The American holiday promotes the idea of being grateful and something Indians love feasting. Brine preparation for turkey continues to grow in popularity each year, and once you taste it you will definitely know why. The process is simple, get a huge container big enough to fit the turkey and enough water to cover it, along with plenty of salt and spices.
When brining, the turkey absorbs extra moisture to help it stay extra juicy. Since it absorbs the salt and spices as well, the turkey meat gets extra seasoned deep inside the meat, not just the surface. The brine solution also breaks down some of the proteins in the turkey, making it more tender.
For the best results from brining, begin the process at least 48 hours before you plan to cook the bird. Before cooking, remove from brine and drain on a large towel. Drying the turkey before cooking assures for a crispy and evenly brown skin. Brined turkey cooks faster, so check often to make sure you don't overcook.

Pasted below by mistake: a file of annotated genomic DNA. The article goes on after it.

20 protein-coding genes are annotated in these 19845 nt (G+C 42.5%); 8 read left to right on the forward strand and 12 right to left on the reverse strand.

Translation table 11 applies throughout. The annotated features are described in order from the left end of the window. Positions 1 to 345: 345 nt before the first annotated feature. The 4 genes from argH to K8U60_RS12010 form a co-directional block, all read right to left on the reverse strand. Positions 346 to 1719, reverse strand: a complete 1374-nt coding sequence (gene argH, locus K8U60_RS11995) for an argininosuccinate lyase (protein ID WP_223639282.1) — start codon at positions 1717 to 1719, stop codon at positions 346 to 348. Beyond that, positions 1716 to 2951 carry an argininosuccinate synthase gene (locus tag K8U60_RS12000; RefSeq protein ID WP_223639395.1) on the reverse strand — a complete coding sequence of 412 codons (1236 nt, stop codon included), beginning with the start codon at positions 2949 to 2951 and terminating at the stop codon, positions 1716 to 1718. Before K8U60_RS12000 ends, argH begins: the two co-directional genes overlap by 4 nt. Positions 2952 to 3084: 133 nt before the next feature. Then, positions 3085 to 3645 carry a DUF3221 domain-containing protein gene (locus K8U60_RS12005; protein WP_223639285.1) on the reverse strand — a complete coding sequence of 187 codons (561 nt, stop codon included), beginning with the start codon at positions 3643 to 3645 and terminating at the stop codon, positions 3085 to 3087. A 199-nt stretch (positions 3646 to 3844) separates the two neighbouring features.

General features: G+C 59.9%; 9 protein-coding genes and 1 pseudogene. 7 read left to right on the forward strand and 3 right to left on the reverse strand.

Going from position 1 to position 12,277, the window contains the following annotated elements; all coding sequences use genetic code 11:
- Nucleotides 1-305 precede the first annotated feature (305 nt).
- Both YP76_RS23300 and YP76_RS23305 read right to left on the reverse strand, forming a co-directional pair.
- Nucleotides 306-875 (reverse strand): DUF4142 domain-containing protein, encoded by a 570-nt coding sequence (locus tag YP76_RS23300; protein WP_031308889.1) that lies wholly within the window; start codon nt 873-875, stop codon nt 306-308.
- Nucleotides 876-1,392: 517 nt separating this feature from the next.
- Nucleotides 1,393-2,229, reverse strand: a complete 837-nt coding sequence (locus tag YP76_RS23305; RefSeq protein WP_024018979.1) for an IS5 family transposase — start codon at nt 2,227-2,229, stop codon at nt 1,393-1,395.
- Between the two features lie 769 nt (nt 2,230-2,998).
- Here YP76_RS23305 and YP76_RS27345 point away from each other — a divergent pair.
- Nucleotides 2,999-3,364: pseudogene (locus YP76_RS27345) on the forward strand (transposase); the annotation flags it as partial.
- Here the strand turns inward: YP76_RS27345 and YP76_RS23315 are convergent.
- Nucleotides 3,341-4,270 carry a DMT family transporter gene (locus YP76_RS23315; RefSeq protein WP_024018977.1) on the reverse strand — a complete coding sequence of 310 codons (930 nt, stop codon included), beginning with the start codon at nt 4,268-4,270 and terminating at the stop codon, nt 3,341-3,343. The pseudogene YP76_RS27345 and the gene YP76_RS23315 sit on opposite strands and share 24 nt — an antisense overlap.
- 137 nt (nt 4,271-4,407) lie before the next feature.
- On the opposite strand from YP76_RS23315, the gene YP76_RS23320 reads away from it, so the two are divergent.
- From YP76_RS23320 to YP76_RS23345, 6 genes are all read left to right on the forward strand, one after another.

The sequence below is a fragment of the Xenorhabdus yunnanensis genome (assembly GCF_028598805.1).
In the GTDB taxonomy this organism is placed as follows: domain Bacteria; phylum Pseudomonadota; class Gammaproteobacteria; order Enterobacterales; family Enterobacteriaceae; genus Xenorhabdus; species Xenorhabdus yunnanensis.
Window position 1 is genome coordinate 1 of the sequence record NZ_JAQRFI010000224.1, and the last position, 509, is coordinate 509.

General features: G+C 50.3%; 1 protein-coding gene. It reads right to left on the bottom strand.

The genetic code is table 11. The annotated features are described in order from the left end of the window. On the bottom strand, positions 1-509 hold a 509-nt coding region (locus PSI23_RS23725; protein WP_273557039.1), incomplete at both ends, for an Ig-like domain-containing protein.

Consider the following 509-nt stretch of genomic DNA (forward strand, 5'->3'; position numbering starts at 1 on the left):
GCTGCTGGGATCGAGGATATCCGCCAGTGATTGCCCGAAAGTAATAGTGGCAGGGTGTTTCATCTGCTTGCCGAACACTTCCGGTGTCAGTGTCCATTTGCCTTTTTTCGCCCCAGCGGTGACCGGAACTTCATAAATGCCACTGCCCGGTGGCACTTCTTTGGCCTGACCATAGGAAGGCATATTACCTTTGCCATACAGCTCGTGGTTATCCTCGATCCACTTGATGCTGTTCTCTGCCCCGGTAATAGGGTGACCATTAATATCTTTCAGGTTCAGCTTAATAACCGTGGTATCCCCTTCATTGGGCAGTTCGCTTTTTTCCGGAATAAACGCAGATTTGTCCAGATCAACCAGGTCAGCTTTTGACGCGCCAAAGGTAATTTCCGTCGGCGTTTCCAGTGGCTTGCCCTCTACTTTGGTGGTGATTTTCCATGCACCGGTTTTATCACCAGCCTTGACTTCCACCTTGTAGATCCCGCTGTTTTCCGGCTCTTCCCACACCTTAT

Here's the go-to recipe for the brine. Feel free to add extra herbs and spices such as chilli, depending on your tastes.
1 cup salt
1/2 brown sugar or jaggery
4L vegetable stock, warm
2 tbsp whole peppercorns
1 1/2 tsp allspice berries
1 1/2 tsp chopped ginger
1 orange, sliced
1 onion, sliced
1 cinnamon stick
1 bunch rosemary
1 bunch sage leaves
Combine all of the ingredients (except the extra 4L water) in a large pot and heat until the salt is dissolved.
Allow to cool completely.
Place turkey in large stock pot or bucket with the cavity facing up.
Pour the cool brine into the bucket, and add remaining 4L water just until the turkey is completely submerged.
Place bucket into refrigerator for 48-72 hours until it's ready to cook.